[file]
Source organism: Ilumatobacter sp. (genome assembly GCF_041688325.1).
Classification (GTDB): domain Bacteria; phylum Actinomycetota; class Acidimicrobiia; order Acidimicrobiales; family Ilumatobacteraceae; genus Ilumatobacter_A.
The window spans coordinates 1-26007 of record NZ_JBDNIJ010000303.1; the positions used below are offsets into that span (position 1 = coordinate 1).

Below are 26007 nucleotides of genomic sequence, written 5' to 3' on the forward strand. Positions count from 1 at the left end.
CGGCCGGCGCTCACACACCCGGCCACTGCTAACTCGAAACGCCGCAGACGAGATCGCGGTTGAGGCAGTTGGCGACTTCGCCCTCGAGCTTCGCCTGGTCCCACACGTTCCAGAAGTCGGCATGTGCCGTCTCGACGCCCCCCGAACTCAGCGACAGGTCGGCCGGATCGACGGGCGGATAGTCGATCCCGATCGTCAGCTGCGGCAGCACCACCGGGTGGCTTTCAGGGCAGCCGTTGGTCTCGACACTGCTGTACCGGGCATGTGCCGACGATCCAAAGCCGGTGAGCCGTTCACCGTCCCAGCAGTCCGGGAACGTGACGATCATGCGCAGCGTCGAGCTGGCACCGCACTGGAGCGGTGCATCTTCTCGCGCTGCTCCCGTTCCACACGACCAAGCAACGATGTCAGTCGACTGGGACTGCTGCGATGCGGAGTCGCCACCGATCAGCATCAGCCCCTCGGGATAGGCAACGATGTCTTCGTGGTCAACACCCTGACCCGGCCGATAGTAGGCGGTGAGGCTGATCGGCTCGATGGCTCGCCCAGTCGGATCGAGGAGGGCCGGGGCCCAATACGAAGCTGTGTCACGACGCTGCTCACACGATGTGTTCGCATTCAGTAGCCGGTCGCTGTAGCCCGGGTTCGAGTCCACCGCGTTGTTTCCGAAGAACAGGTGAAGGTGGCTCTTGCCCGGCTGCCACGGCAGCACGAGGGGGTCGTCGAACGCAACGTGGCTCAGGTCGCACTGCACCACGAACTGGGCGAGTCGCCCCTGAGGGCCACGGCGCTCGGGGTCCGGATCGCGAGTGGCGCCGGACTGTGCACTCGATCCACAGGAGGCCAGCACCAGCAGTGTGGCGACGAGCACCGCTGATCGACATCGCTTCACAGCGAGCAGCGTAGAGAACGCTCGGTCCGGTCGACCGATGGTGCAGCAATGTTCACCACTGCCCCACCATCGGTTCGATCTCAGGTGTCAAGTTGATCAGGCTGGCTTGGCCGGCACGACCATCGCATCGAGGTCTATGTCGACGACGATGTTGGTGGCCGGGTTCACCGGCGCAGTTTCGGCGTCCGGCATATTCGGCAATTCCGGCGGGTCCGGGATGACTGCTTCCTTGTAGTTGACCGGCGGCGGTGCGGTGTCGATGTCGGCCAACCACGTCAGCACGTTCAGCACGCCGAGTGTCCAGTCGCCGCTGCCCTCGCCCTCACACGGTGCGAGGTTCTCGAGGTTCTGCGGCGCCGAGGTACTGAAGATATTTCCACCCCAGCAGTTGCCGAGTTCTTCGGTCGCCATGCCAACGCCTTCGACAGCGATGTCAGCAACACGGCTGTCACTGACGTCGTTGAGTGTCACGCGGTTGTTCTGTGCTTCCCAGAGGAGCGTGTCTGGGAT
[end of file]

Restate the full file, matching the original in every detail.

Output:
Source organism: Ilumatobacter sp. (genome assembly GCF_041688325.1).
Classification (GTDB): domain Bacteria; phylum Actinomycetota; class Acidimicrobiia; order Acidimicrobiales; family Ilumatobacteraceae; genus Ilumatobacter_A.
The window spans coordinates 1-26007 of record NZ_JBDNIJ010000303.1; the positions used below are offsets into that span (position 1 = coordinate 1).

Below are 26007 nucleotides of genomic sequence, written 5' to 3' on the forward strand. Positions count from 1 at the left end.
CGGCCGGCGCTCACACACCCGGCCACTGCTAACTCGAAACGCCGCAGACGAGATCGCGGTTGAGGCAGTTGGCGACTTCGCCCTCGAGCTTCGCCTGGTCCCACACGTTCCAGAAGTCGGCATGTGCCGTCTCGACGCCCCCCGAACTCAGCGACAGGTCGGCCGGATCGACGGGCGGATAGTCGATCCCGATCGTCAGCTGCGGCAGCACCACCGGGTGGCTTTCAGGGCAGCCGTTGGTCTCGACACTGCTGTACCGGGCATGTGCCGACGATCCAAAGCCGGTGAGCCGTTCACCGTCCCAGCAGTCCGGGAACGTGACGATCATGCGCAGCGTCGAGCTGGCACCGCACTGGAGCGGTGCATCTTCTCGCGCTGCTCCCGTTCCACACGACCAAGCAACGATGTCAGTCGACTGGGACTGCTGCGATGCGGAGTCGCCACCGATCAGCATCAGCCCCTCGGGATAGGCAACGATGTCTTCGTGGTCAACACCCTGACCCGGCCGATAGTAGGCGGTGAGGCTGATCGGCTCGATGGCTCGCCCAGTCGGATCGAGGAGGGCCGGGGCCCAATACGAAGCTGTGTCACGACGCTGCTCACACGATGTGTTCGCATTCAGTAGCCGGTCGCTGTAGCCCGGGTTCGAGTCCACCGCGTTGTTTCCGAAGAACAGGTGAAGGTGGCTCTTGCCCGGCTGCCACGGCAGCACGAGGGGGTCGTCGAACGCAACGTGGCTCAGGTCGCACTGCACCACGAACTGGGCGAGTCGCCCCTGAGGGCCACGGCGCTCGGGGTCCGGATCGCGAGTGGCGCCGGACTGTGCACTCGATCCACAGGAGGCCAGCACCAGCAGTGTGGCGACGAGCACCGCTGATCGACATCGCTTCACAGCGAGCAGCGTAGAGAACGCTCGGTCCGGTCGACCGATGGTGCAGCAATGTTCACCACTGCCCCACCATCGGTTCGATCTCAGGTGTCAAGTTGATCAGGCTGGCTTGGCCGGCACGACCATCGCATCGAGGTCTATGTCGACGACGATGTTGGTGGCCGGGTTCACCGGCGCAGTTTCGGCGTCCGGCATATTCGGCAATTCCGGCGGGTCCGGGATGACTGCTTCCTTGTAGTTGACCGGCGGCGGTGCGGTGTCGATGTCGGCCAACCACGTCAGCACGTTCAGCACGCCGAGTGTCCAGTCGCCGCTGCCCTCGCCCTCACACGGTGCGAGGTTCTCGAGGTTCTGCGGCGCCGAGGTACTGAAGATATTTCCACCCCAGCAGTTGCCGAGTTCTTCGGTCGCCATGCCAACGCCTTCGACAGCGATGTCAGCAACACGGCTGTCACTGACGTCGTTGAGTGTCACGCGGTTGTTCTGTGCTTCCCAGAGGAGCGTGTCTGGGAT